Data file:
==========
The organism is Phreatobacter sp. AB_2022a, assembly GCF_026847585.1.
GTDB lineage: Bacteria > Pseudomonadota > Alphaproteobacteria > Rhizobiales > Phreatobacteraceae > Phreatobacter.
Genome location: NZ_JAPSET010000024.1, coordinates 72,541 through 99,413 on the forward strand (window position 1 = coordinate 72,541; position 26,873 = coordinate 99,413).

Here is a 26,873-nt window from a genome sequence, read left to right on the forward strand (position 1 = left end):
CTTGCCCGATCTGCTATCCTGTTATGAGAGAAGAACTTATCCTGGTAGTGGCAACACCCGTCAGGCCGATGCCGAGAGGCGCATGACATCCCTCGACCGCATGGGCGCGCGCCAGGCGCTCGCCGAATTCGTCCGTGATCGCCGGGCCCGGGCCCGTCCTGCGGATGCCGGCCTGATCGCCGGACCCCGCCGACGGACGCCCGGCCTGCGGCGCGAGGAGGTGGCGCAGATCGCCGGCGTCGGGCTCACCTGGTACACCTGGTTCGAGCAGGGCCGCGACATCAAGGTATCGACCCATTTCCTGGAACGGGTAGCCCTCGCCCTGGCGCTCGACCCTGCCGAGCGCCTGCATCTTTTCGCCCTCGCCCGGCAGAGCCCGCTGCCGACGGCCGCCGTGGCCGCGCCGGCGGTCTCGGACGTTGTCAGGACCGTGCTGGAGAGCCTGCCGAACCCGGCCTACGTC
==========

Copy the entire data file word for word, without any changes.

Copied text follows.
The organism is Phreatobacter sp. AB_2022a, assembly GCF_026847585.1.
GTDB lineage: Bacteria > Pseudomonadota > Alphaproteobacteria > Rhizobiales > Phreatobacteraceae > Phreatobacter.
Genome location: NZ_JAPSET010000024.1, coordinates 72,541 through 99,413 on the forward strand (window position 1 = coordinate 72,541; position 26,873 = coordinate 99,413).

Here is a 26,873-nt window from a genome sequence, read left to right on the forward strand (position 1 = left end):
CTTGCCCGATCTGCTATCCTGTTATGAGAGAAGAACTTATCCTGGTAGTGGCAACACCCGTCAGGCCGATGCCGAGAGGCGCATGACATCCCTCGACCGCATGGGCGCGCGCCAGGCGCTCGCCGAATTCGTCCGTGATCGCCGGGCCCGGGCCCGTCCTGCGGATGCCGGCCTGATCGCCGGACCCCGCCGACGGACGCCCGGCCTGCGGCGCGAGGAGGTGGCGCAGATCGCCGGCGTCGGGCTCACCTGGTACACCTGGTTCGAGCAGGGCCGCGACATCAAGGTATCGACCCATTTCCTGGAACGGGTAGCCCTCGCCCTGGCGCTCGACCCTGCCGAGCGCCTGCATCTTTTCGCCCTCGCCCGGCAGAGCCCGCTGCCGACGGCCGCCGTGGCCGCGCCGGCGGTCTCGGACGTTGTCAGGACCGTGCTGGAGAGCCTGCCGAACCCGGCCTACGTC